To elucidate the cellular mechanisms of the enhanced neural sphere formation by Wnt signaling activators, we examined the effects of Wnt stimulation on the proliferation and apoptosis of dissociated OE sphere cells. Acute BrdU incorporation showed that most BrdU+cells were Sox2+ cells, and they consisted of about 12% and 77%, respectively, of total dissociated OE sphere cells under the control culture condition (Fig. 4A,G). With Wnt3a treatment, the percentages of the BrdU+ or BrdU+Sox2+ double-immunolabeled proliferating cells significantly increased about twofold compared with the control (Fig. 4B,G). The percentage of Sox2+ cells was also slightly increased by Wnt3a treatment. Immunolabeling for cleaved Caspase-3 showed that about 8% cells were Caspase-3+ apoptotic cells in the control culture. No significant change in the number of Caspase-3+ cells was identified in Wnt3a-treated sphere cell cultures (Fig. 4C,D,G). In addition, the percentage of TUNEL+ apoptotic cells (about 12% in total under the control culture conditions) did not change significantly after stimulation of Wnt signaling (Fig. 4E–G). These data suggest that canonical Wnt signaling promotes OE sphere formation by increasing proliferation or self-renewal, but not by promoting the survival of Sox2+ OE basal cells.
OE sphere cells sustain multipotency after stimulation of Wnt signaling
The multipotent progenitors of the OE differentiate into several olfactory lineages. We tested whether Wnt signaling activation could influence the differentiation of OE stem cells or progenitors in vitro. First, we examined the cell identity of the OE spheres before their terminal differentiation, and found that the OE progenitors in all examined undifferentiated adherent spheres were co-immunolabeled with the OE basal cell markers K5 and GBC2 (Fig. 5A). We then asked whether Wnt activation could sustain the multipotency of OE stem cells. OE spheres were cultured at high density with the presence of Wnt3a, LiCl or BIO for 7 days, and then cultured in differentiation medium with Wnt activators for another 7 days. We found that a variable number of K5+ cells was located in the center of the flattened OE sphere, which were surrounded by numerous GBC2+ cells (Fig. 5B,C). This arrangement resembles the positional relationship between HBCs and GBCs in vivo. BLBP (brain lipid binding protein) is found in OECs and other glial lineage cells. BLBP+ cells with numerous processes were abundant and intermingled with GBC2+ cells; many BLBP+ cells formed a shell around the periphery of GBC2+ cells (Fig. 5D). Tuj1+ (anti-neuron-specific class III β-tubulin) neurons were also located toward the periphery of the flattened sphere (Fig. 5E), and their neurites or axons passed among the BLBP+ cells (Fig. 5F). The neurotrophin receptor p75 is a specific marker for a major subgroup of OECs located in the lamina propria and outer olfactory nerve layer. We found that p75+ OECs were also generated within the OE spheres and migrated to the margins of the differentiated colonies (Fig. 5G). A small number of SUS4+ (a marker for sustentacular cells) or Omp+ (a marker for mature OSNs) cells were also found in the differentiated spheres (Fig. 5H,I). These results suggest that OE spheres treated with Wnt activator are able to differentiate into most olfactory lineage cells; the migration and distribution of these multiple lineage cells partially mimic their intercellular relationships in vivo.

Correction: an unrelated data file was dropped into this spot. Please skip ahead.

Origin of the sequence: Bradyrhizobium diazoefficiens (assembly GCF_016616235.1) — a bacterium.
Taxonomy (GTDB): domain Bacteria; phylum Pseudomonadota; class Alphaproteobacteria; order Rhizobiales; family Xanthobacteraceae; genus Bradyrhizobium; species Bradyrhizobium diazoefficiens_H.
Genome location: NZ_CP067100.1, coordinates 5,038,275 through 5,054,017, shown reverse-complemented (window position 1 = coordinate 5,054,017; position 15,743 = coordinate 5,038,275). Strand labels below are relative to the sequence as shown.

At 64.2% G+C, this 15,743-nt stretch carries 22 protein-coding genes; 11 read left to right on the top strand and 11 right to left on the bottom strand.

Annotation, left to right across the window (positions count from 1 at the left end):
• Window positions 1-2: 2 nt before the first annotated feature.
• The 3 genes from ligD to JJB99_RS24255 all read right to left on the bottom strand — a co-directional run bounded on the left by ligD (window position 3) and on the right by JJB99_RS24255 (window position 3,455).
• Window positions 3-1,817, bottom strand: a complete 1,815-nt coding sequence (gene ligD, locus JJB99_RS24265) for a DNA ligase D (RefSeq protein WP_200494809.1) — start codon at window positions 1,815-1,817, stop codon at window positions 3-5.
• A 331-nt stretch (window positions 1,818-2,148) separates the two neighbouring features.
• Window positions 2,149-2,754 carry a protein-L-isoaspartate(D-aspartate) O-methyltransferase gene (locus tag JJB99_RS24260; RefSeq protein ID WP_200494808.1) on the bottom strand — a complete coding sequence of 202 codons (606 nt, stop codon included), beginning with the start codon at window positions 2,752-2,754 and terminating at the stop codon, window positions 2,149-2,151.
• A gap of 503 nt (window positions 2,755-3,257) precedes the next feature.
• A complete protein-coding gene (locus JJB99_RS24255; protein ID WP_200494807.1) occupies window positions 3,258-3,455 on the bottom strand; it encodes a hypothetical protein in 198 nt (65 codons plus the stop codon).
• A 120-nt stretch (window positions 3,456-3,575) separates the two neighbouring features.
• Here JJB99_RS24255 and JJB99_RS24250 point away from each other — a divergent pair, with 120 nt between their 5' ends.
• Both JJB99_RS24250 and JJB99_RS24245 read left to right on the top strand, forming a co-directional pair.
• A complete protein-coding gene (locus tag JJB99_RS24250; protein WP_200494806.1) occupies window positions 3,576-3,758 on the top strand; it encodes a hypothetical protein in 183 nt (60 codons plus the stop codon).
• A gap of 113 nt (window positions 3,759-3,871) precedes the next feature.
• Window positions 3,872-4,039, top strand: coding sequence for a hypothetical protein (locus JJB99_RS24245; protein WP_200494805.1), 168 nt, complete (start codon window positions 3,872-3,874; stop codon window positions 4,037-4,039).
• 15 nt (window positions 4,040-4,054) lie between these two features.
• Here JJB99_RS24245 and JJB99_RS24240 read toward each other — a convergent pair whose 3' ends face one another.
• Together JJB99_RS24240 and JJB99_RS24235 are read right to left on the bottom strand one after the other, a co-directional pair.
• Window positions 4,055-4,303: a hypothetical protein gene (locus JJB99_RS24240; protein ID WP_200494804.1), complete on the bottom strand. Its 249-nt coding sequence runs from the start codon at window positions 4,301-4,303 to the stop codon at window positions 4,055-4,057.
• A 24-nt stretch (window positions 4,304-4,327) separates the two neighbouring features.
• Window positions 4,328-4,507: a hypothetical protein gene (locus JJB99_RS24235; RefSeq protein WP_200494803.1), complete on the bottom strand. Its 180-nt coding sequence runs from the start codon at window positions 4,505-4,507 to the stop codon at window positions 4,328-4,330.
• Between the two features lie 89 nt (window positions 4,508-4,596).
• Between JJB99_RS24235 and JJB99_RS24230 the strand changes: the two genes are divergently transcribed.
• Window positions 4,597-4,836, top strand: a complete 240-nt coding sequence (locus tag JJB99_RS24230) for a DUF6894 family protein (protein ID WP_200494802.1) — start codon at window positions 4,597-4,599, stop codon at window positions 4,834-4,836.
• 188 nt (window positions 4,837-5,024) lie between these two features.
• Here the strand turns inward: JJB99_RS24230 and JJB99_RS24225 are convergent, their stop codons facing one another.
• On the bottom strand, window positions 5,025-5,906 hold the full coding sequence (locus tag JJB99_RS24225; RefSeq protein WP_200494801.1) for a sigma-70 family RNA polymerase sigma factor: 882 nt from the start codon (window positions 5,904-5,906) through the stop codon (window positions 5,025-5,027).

Canonical Wnt signaling promotes OE neurogenesis